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Buncha Jews in Utah…

2 AM from the balcony of my hotel room on the last night of the Reboot Summit after 3 days of crying, laughing, arguing and befriending 80 (not all at once but soon) fellow creative Jews. An amazing time.

Thank you to David Katznelson, Tiffany Shlain and Adam Mansbach for the introduction once upon a time, for the opportunity to make good and do good in the present, and, in 72 hours, even in the sweat-soaked, exhausted and free middle of the night, the aura of a limitless future.


Quote of the Day: “Just F’n Pay Attention”

Heard on this week’s episode of WTF w/ Marc Maron’s podcast featuring guest Ice Cube, from Mr. Cube himself.

“If you find yourself someplace and you don’t know why, just fuckin’ pay attention” (around 23:45)


In Praising of “Listening Through” (Every Album By Your Favorite Artist)

Lately I’ve assigned myself the project of listening to every album recorded by a band I like. This came about when, kicking the hull of my own ignorance, shook out that Depeche Mode has released 7 studio albums AFTER  Violator, home of their last chart hits, and I hadn’t the slightest idea what Devo had been up to since their 1982 video for “Peak a Boo” freaked me out as a second grader. 

This isn’t middle-aged memory loss. A more recent example might be that the album that brought Lizzo into our lives was her third, not her first. We can’t control when we learn of an artist’s work and it’s probably just some quirk of the human brain to believe, at least a little, that someone didn’t exist before we know of them. Nonetheless, it’s incorrect and I ain’t about to say “oh well” when I found out there’s more on offer from a band I already love. Give me all of it.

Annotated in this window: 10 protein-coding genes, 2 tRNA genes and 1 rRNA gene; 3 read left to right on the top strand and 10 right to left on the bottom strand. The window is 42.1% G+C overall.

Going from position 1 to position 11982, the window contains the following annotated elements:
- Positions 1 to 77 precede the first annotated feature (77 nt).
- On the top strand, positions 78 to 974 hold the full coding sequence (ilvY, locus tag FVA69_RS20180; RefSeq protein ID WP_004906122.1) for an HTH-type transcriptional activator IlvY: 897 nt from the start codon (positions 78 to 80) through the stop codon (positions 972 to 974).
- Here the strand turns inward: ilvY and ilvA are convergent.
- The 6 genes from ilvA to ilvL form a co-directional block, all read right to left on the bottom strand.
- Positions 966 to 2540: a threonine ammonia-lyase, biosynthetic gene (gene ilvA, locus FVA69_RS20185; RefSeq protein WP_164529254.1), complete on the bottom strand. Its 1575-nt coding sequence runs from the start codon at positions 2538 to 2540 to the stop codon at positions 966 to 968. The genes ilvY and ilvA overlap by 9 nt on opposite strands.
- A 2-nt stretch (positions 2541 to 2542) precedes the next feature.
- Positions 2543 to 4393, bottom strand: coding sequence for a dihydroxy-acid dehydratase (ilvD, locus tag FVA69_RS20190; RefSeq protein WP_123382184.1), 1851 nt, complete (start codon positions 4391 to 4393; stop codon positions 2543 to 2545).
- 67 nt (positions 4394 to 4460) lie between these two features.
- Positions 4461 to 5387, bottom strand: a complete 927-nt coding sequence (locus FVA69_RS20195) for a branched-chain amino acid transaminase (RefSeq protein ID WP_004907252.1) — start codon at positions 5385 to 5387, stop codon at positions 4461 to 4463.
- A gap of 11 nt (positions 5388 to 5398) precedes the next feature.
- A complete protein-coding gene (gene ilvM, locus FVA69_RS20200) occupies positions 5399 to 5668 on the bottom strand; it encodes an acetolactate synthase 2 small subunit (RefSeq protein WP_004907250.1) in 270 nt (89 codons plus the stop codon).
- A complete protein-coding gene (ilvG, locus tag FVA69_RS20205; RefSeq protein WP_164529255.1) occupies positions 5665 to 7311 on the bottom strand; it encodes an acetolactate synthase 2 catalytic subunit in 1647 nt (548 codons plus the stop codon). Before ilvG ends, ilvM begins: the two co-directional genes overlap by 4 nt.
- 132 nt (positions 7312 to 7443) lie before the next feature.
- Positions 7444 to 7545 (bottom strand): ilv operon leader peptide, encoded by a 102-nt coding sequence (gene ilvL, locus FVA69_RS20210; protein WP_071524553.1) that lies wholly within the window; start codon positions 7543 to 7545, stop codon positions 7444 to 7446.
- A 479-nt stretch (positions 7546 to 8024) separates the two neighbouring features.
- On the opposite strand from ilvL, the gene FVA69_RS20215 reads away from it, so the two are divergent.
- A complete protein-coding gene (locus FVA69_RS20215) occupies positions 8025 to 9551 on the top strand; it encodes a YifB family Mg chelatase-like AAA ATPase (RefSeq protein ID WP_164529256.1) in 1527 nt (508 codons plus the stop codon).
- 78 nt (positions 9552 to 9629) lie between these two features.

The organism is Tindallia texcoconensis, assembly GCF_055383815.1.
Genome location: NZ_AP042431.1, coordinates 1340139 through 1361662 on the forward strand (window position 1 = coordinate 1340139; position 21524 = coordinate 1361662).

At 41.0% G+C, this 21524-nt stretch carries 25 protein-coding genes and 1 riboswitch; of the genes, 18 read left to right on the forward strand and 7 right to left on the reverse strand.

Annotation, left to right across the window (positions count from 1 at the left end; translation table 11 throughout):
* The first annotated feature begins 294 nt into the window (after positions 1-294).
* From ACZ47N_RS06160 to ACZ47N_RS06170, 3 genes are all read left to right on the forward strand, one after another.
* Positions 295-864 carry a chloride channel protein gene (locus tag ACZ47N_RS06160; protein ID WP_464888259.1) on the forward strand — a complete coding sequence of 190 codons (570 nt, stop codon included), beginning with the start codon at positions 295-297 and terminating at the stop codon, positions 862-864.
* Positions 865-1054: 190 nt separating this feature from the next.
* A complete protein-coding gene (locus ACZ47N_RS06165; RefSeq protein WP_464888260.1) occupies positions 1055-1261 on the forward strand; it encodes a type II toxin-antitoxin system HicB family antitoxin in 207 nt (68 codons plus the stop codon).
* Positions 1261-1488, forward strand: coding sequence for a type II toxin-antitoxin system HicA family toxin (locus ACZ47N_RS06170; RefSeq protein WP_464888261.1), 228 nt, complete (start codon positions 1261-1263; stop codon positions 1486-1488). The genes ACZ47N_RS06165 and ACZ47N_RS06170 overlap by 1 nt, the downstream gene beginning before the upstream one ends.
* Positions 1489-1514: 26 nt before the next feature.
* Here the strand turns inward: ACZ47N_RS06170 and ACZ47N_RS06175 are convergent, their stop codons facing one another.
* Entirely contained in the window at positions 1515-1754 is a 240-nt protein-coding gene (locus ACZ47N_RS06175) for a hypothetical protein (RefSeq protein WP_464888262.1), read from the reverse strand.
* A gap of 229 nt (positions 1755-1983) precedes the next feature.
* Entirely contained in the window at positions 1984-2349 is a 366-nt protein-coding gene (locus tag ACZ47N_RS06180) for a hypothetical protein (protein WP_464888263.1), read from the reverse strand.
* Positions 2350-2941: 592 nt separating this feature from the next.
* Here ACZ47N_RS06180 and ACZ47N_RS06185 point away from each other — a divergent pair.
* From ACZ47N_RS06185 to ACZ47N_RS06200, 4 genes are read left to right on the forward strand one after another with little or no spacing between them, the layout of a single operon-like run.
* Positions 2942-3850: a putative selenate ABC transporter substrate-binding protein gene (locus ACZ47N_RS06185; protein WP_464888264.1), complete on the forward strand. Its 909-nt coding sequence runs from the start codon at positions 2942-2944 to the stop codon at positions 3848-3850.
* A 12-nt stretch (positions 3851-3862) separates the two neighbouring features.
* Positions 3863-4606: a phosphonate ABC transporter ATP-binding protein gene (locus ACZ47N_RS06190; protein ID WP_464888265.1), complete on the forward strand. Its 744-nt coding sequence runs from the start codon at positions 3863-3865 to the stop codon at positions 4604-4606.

The idea then that I only knew fractions of the output of artist who’d given so much to me felt selfish, like not knowing the date of someone I cared about’s birthday.  Over time, we’ll miss almost everything and all we have is what we chose to to do with our time and attention. So for something as important to me as music, I’d rather spend that time on long-term commitments and not unresolved affairs, on friends who have been with me through it all instead those I once knew or haven’t even met. 

I’m in the middle of my third “Listen Through” project (Sharon Jones and the Dap Kings). These efforts happen alongside listening to perennial favorite records and in tandem with the faucets I turn on regularly for drips of new music. Otherwise, deepening your romances comes at the expense of seeing and making friends. And nobody should be that guy.

How it Works

 Before I start in on an album, I will usually read its wikipedia entry as well as the review in AllMusic. I am curious about different performers, producers, engineers on different records and a little why the band might be trying something different this time around. I’m not musically smart enough to know what chromatic scales are or which studio results in this or that sound. But I like to have a sense of who had a hand in the choices that went into a record and who showed up on the day it became real. The answers are always more interesting than believing it all happened by magic.